Go to 'Ask.Com', type in 'rendition program by bill clinton' and you'll find hundreds of facts that all you liberals have conveniently 'forgotten'.

Here's a couple of facts
ABC NEWS ON LINE: CIA renditions began under Bill Clinton. The US CIA's controversal rendition program was launched under US President Bill Clinton, a former US counter-terrorism agent has told a German newspaper. Michael Scheuer, a 22-year veteran of the CIA, who resigned from the agency in 2004, has told Die Zeit that the US administration has been looking in the mid-1990's for a way to combat the terrorist threat and circumvent the cumbersome US legal system. 'President Clinton, his national security advisor Sandy Berger and his terrorism advisor Richard Clark ordered the CIA in the autumn of 1995 to destroy Al Qaeda' Mr. Scheuer said 'We asked the president what we should do with the people we capture'. Clinton said 'That's up to you'. Mr. Scheuer, who headed the CIA unit that tracked Al Qaeda leader Osama bin Laden from 1996 to 1999, says he developed and led the renditions program. He said the program includes moving prisoners without due legal process to countries without strict human rights protections. 'In Cairo people are not treated like they are in Milwaukee' he said.

This from ACLU's "Safe and Free" site re. the rendition program:
"Foreign nationals suspected of terrorism have been transported to detention and interrogation facilities in Jordan, Iraq (Saddam Hussain run), Egypt, Diego Garcia, Afghanistan , Guantanamo, and elsewhere. In the words of former CIA agent Robert Baer "If you want a serious interrogation, you send a prisoner to Jordan. If you want them to be tortured, you send them to Syria. If you want someone to disappear--never to see them again--you send them to Egypt"

There's much more, but the only people I'm seeing who are making "spurious fact--free statements" are the liberal Democratic Party--pimps like yourself who are trying to slime the Bush administration for something that they're primarily responsible for and did themselves when their guy was in office. All of you ignored it then and even condoned it. Selective outrage JP2? No doubt about it!

Posted by: madhatter | December 12, 2007 11:17 PM

Madhatter, of course "Clinton did it, Clinton did it." Although the ABC article on the rendition policy does not state exactly what the terms of the program were, whether the U.S. engaged in torture; who was involved.

All of this, of course, avoids the key question.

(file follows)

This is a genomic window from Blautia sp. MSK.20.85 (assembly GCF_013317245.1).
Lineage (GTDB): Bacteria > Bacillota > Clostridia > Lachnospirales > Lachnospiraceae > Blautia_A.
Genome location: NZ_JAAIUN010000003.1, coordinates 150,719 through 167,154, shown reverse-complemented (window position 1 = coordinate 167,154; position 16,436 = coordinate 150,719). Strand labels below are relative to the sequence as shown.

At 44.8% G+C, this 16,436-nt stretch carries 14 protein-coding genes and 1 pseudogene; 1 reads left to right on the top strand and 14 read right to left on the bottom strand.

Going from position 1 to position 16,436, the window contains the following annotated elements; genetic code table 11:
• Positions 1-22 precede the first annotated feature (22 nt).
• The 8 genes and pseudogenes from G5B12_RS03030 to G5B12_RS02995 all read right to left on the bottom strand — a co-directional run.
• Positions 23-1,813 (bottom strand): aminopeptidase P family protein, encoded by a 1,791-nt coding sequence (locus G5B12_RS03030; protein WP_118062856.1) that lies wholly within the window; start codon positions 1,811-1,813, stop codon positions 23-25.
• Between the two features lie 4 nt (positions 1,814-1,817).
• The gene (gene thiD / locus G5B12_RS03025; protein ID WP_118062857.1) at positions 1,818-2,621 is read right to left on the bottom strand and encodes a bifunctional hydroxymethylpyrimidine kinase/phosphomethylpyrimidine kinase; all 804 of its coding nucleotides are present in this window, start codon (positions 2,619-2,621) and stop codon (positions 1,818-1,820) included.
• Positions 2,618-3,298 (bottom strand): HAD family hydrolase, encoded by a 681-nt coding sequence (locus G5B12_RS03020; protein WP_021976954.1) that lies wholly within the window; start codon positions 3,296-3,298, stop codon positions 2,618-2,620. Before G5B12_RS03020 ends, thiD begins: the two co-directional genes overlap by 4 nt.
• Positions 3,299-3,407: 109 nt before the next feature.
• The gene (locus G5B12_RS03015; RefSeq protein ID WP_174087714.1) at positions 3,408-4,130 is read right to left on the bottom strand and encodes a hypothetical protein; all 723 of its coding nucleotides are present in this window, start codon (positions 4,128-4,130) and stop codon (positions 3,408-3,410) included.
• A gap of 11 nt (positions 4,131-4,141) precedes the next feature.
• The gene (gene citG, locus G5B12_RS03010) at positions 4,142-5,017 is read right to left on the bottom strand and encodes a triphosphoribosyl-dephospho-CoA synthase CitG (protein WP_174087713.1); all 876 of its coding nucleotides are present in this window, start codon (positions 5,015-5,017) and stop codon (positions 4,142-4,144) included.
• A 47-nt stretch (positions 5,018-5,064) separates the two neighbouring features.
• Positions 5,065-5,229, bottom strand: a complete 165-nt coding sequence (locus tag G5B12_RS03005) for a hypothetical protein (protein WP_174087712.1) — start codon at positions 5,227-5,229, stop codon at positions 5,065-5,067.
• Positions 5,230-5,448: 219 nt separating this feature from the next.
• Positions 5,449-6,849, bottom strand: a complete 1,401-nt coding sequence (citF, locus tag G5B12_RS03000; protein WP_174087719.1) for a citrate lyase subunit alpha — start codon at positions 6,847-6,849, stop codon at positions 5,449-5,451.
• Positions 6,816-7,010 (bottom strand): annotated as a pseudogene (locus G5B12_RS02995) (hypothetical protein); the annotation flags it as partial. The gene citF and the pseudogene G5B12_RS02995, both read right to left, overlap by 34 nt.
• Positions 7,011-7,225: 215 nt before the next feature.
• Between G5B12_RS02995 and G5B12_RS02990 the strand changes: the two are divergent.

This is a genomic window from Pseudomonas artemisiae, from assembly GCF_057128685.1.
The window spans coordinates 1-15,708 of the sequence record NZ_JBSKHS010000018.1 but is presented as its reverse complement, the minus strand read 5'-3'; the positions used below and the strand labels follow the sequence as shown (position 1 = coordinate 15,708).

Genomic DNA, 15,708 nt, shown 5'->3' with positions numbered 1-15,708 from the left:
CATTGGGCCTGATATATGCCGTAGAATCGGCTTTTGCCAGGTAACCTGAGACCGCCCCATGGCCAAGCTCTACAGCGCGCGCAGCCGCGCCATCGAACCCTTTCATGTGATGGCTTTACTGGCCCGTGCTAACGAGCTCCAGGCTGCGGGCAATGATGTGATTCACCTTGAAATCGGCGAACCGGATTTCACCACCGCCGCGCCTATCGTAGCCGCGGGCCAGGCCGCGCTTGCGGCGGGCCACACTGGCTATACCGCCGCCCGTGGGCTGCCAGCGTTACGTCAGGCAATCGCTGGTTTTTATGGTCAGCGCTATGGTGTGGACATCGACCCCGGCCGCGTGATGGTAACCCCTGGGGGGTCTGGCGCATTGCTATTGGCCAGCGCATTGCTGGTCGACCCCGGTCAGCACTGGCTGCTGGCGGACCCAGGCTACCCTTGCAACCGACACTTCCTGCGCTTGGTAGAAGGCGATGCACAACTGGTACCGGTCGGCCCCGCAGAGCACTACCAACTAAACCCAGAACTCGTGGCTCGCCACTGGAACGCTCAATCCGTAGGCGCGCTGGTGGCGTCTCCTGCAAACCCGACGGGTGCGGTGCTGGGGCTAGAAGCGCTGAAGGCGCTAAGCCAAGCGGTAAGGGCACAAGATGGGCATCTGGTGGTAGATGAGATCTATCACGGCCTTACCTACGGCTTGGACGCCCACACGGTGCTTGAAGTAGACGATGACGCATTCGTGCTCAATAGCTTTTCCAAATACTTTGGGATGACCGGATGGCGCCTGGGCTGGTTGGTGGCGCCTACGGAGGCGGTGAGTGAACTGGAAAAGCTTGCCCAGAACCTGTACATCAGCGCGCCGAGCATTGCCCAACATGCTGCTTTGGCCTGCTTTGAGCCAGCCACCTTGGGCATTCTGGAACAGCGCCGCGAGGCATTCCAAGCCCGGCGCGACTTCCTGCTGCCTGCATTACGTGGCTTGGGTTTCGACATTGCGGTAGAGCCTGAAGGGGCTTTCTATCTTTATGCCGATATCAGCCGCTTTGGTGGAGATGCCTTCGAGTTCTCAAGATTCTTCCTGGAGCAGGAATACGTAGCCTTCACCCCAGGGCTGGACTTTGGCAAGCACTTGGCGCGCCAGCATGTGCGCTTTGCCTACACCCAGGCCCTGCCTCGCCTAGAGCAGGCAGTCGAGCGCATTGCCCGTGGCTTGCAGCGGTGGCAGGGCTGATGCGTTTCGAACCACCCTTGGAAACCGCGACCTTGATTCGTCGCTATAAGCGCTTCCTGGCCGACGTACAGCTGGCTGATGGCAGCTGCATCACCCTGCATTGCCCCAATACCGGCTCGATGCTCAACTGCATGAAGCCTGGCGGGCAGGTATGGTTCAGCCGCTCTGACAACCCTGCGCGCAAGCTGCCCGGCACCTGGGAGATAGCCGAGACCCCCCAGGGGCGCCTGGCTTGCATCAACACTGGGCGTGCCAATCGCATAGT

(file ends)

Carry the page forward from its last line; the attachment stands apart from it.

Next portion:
Are the principles of George Washington, the Constitution, and our own tradition something that we should jettison in the name of fears regarding terrorism?

More importantly, what exactly should we do in cases where there have been clear violations of the law by federal officials?

If Clinton did in fact do something on the scale of what Bush's people are alleged to have done, I think he should be held accountable as well. I have seen no evidence though to suggest even a remote level of comparability in terms of the scope or scale of his intelligence collection programs.

For the sake of argument though, let's say he did. Exactly what standard would you apply in that situation?

Posted by: JP2 | December 13, 2007 12:25 PM

Standards? Get real!
If waterboarding saves American or Westerners lives, it's worth it especially when these Al Qaeda terrorists use by far more brutal tortures against us.

Nina Easton, political commentor on the Fox News Brit Hulme Show reported (12/11 I believe--and co-oberated by Charles Krauthammer) that when Al Qaeda leader Abu Zabayda was waterboarded he gave up all he knew in 35 seconds. Nina Easton also reported that several Al Qaeda--planned terrorist attacks were twarted, including a planned--attack on a British School in Pakistan that would have killed hundreds of children.
While you liberals have conveniently ignored Bill Clintons rendition program, which if anything was much harcher than Bush's, you'd have more credibility on this waterboarding and torture issue had you liberals been equally upset when your guy did it.
It depends on whose ox is being gored, right JP2?

Posted by: madhatter | December 13, 2007 11:01 PM

The idea that waterboarding "saves" lives is just plain outlandish. The tactic may prevent an attack in the short run, but it will increase the likelihood of attacks in the long-run -- at least if recent history is any guide (the French in Algeria being a prime example -- perhaps the most relevant to our current conflict). So we compromise our values and more Americans get killed in return in the long-run. Not smart.

There's a reason that every president going back to Washington has been against torture -- and there's a reason that the U.S. has prosecuted U.S. soldiers for engaging in the tactic going back to the Spanish-American War and Germans and Japanese following WWII. There's a reason that people like John McCain who understand what torture is in a concrete way are against it. And there's also a reason that FORMER powers such as the Soviets, Nazis, and imperial Japan are so closely associated with the practice of torture.